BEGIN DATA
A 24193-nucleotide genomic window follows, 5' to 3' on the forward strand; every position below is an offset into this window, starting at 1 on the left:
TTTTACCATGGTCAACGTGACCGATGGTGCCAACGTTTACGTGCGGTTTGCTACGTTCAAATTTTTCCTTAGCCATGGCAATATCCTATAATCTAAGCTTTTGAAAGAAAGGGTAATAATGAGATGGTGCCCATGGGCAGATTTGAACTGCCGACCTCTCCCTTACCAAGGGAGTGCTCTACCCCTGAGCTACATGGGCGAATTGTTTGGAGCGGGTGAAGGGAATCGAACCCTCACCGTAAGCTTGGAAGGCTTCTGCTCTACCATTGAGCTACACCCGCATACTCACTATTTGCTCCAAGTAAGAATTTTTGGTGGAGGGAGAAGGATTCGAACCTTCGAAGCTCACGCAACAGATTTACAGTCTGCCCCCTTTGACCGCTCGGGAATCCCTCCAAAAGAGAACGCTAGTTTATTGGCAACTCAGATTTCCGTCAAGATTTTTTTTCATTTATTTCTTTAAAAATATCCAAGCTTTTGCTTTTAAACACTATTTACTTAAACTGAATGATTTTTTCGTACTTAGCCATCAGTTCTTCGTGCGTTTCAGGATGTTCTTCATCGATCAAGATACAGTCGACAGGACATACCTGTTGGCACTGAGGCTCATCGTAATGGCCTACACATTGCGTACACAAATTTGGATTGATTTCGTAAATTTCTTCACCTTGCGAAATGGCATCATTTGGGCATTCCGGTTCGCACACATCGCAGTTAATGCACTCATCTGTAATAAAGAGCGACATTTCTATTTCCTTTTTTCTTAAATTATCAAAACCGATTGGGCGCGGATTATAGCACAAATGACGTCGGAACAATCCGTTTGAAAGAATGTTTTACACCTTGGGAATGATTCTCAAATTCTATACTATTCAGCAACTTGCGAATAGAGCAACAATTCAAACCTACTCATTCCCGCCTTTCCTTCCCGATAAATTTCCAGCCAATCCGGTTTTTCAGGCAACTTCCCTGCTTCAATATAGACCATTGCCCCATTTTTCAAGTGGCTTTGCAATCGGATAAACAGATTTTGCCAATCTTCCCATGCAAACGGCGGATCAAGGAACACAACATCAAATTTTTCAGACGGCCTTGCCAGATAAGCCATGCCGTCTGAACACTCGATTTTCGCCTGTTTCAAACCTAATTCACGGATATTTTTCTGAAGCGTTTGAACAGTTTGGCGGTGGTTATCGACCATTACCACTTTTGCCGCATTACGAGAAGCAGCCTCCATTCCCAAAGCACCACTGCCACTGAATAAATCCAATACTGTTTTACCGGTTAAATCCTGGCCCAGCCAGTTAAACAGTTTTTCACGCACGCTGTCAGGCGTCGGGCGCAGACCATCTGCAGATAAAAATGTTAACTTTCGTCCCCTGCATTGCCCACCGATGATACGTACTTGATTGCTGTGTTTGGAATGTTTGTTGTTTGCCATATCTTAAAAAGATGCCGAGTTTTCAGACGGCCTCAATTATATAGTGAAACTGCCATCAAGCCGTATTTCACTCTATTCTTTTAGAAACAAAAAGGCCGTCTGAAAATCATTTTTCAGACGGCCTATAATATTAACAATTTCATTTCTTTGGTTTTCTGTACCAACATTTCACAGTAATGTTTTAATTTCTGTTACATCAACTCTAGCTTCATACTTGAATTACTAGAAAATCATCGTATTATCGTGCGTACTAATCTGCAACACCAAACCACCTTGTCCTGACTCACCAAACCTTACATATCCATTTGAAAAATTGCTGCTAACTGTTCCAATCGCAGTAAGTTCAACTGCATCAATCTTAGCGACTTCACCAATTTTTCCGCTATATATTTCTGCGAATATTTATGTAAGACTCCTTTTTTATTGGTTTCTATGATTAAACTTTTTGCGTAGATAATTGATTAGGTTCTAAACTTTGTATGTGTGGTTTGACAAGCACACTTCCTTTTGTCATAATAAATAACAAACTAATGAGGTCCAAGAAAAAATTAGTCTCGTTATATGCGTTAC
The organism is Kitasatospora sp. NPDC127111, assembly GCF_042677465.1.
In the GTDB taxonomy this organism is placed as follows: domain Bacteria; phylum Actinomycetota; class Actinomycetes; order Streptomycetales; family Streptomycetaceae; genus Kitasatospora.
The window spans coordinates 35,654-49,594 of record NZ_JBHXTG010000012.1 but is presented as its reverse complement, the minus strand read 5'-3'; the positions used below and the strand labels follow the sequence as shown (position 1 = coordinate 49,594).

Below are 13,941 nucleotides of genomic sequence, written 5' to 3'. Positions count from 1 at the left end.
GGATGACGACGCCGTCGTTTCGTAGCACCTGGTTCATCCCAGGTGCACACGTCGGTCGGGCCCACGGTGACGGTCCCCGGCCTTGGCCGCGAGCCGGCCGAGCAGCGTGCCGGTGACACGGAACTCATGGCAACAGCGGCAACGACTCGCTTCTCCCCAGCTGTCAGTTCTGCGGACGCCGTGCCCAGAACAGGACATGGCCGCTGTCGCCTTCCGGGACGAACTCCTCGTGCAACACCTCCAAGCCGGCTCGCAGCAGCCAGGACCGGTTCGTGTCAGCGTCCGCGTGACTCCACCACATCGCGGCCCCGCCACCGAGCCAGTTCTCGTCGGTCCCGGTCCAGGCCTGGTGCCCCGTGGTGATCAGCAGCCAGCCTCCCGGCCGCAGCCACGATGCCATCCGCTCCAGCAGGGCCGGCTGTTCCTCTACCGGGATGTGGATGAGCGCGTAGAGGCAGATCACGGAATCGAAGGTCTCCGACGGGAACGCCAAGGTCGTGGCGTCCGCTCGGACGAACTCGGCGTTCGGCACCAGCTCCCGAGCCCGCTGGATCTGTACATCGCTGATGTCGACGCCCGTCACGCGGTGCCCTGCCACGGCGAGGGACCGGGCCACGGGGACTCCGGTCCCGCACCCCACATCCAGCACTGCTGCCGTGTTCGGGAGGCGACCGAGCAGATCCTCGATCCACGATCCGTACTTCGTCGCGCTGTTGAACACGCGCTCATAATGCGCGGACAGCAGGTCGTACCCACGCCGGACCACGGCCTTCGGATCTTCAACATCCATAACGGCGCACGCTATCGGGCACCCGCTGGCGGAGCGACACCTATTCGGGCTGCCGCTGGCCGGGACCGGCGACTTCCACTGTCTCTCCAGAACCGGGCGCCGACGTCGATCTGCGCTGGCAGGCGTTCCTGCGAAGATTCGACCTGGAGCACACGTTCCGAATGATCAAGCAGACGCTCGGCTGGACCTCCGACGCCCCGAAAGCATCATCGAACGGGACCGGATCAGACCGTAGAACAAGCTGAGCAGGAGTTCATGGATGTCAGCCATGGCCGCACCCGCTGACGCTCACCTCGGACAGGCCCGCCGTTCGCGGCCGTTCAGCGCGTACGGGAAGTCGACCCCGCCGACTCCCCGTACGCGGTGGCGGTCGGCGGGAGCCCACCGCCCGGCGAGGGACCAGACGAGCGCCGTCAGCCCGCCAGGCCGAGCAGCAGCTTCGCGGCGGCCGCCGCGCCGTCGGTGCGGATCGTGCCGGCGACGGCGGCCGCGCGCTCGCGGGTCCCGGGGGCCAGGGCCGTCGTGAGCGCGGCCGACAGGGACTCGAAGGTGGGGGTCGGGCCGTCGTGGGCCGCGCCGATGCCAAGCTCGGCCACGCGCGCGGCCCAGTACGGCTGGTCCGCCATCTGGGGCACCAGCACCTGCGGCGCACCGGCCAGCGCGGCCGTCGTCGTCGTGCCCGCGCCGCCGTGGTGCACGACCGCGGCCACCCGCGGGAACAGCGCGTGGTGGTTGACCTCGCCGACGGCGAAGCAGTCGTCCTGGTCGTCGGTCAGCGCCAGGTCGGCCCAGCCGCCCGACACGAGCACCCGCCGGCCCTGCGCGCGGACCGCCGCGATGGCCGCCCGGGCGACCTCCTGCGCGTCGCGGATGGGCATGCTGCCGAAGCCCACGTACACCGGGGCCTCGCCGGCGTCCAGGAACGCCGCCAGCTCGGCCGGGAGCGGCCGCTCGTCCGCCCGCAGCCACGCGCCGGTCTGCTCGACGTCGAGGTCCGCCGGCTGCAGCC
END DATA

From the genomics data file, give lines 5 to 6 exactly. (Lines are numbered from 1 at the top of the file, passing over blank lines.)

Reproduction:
The window spans coordinates 35,654-49,594 of record NZ_JBHXTG010000012.1 but is presented as its reverse complement, the minus strand read 5'-3'; the positions used below and the strand labels follow the sequence as shown (position 1 = coordinate 49,594).

Below are 13,941 nucleotides of genomic sequence, written 5' to 3'. Positions count from 1 at the left end.